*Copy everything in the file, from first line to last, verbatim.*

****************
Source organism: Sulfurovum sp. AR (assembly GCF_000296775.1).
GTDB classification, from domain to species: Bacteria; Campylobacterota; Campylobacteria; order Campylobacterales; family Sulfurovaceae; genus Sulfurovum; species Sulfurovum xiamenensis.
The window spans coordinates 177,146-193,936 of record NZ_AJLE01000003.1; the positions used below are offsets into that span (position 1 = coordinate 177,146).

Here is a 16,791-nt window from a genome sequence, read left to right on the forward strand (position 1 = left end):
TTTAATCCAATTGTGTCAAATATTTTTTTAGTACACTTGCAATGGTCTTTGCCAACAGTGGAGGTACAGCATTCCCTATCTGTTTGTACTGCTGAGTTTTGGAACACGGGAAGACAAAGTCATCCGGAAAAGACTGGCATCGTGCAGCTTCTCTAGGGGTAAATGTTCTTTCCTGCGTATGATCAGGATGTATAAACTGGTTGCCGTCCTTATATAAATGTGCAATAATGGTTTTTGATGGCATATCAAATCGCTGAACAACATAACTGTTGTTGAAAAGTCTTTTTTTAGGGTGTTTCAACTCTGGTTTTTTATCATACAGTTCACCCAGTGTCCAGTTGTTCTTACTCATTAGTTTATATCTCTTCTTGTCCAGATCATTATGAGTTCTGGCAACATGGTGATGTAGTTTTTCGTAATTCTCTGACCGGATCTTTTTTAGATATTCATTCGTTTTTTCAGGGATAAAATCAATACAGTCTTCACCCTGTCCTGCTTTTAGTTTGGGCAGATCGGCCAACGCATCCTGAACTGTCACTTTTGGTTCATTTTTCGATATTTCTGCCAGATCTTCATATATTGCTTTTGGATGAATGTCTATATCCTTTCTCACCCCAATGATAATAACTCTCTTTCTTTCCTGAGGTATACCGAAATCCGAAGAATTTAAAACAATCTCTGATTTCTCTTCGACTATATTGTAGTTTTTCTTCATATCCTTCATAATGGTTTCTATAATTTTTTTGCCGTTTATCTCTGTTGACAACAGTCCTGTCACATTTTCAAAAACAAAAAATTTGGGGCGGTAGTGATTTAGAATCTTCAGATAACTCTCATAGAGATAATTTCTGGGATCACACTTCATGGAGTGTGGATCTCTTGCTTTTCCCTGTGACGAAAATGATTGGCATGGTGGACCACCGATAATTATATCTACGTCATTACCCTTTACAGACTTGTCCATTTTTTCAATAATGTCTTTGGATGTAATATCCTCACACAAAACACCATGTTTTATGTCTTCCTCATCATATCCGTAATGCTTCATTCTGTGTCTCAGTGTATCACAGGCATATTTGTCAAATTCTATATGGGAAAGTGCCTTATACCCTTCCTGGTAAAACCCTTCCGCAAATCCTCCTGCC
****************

Source organism: Sulfurovum sp. AR (assembly GCF_000296775.1).
GTDB classification, from domain to species: Bacteria; Campylobacterota; Campylobacteria; order Campylobacterales; family Sulfurovaceae; genus Sulfurovum; species Sulfurovum xiamenensis.
The window spans coordinates 177,146-193,936 of record NZ_AJLE01000003.1; the positions used below are offsets into that span (position 1 = coordinate 177,146).

Here is a 16,791-nt window from a genome sequence, read left to right on the forward strand (position 1 = left end):
TTTAATCCAATTGTGTCAAATATTTTTTTAGTACACTTGCAATGGTCTTTGCCAACAGTGGAGGTACAGCATTCCCTATCTGTTTGTACTGCTGAGTTTTGGAACACGGGAAGACAAAGTCATCCGGAAAAGACTGGCATCGTGCAGCTTCTCTAGGGGTAAATGTTCTTTCCTGCGTATGATCAGGATGTATAAACTGGTTGCCGTCCTTATATAAATGTGCAATAATGGTTTTTGATGGCATATCAAATCGCTGAACAACATAACTGTTGTTGAAAAGTCTTTTTTTAGGGTGTTTCAACTCTGGTTTTTTATCATACAGTTCACCCAGTGTCCAGTTGTTCTTACTCATTAGTTTATATCTCTTCTTGTCCAGATCATTATGAGTTCTGGCAACATGGTGATGTAGTTTTTCGTAATTCTCTGACCGGATCTTTTTTAGATATTCATTCGTTTTTTCAGGGATAAAATCAATACAGTCTTCACCCTGTCCTGCTTTTAGTTTGGGCAGATCGGCCAACGCATCCTGAACTGTCACTTTTGGTTCATTTTTCGATATTTCTGCCAGATCTTCATATATTGCTTTTGGATGAATGTCTATATCCTTTCTCACCCCAATGATAATAACTCTCTTTCTTTCCTGAGGTATACCGAAATCCGAAGAATTTAAAACAATCTCTGATTTCTCTTCGACTATATTGTAGTTTTTCTTCATATCCTTCATAATGGTTTCTATAATTTTTTTGCCGTTTATCTCTGTTGACAACAGTCCTGTCACATTTTCAAAAACAAAAAATTTGGGGCGGTAGTGATTTAGAATCTTCAGATAACTCTCATAGAGATAATTTCTGGGATCACACTTCATGGAGTGTGGATCTCTTGCTTTTCCCTGTGACGAAAATGATTGGCATGGTGGACCACCGATAATTATATCTACGTCATTACCCTTTACAGACTTGTCCATTTTTTCAATAATGTCTTTGGATGTAATATCCTCACACAAAACACCATGTTTTATGTCTTCCTCATCATATCCGTAATGCTTCATTCTGTGTCTCAGTGTATCACAGGCATATTTGTCAAATTCTATATGGGAAAGTGCCTTATACCCTTCCTGGTAAAACCCTTCCGCAAATCCTCCTGCC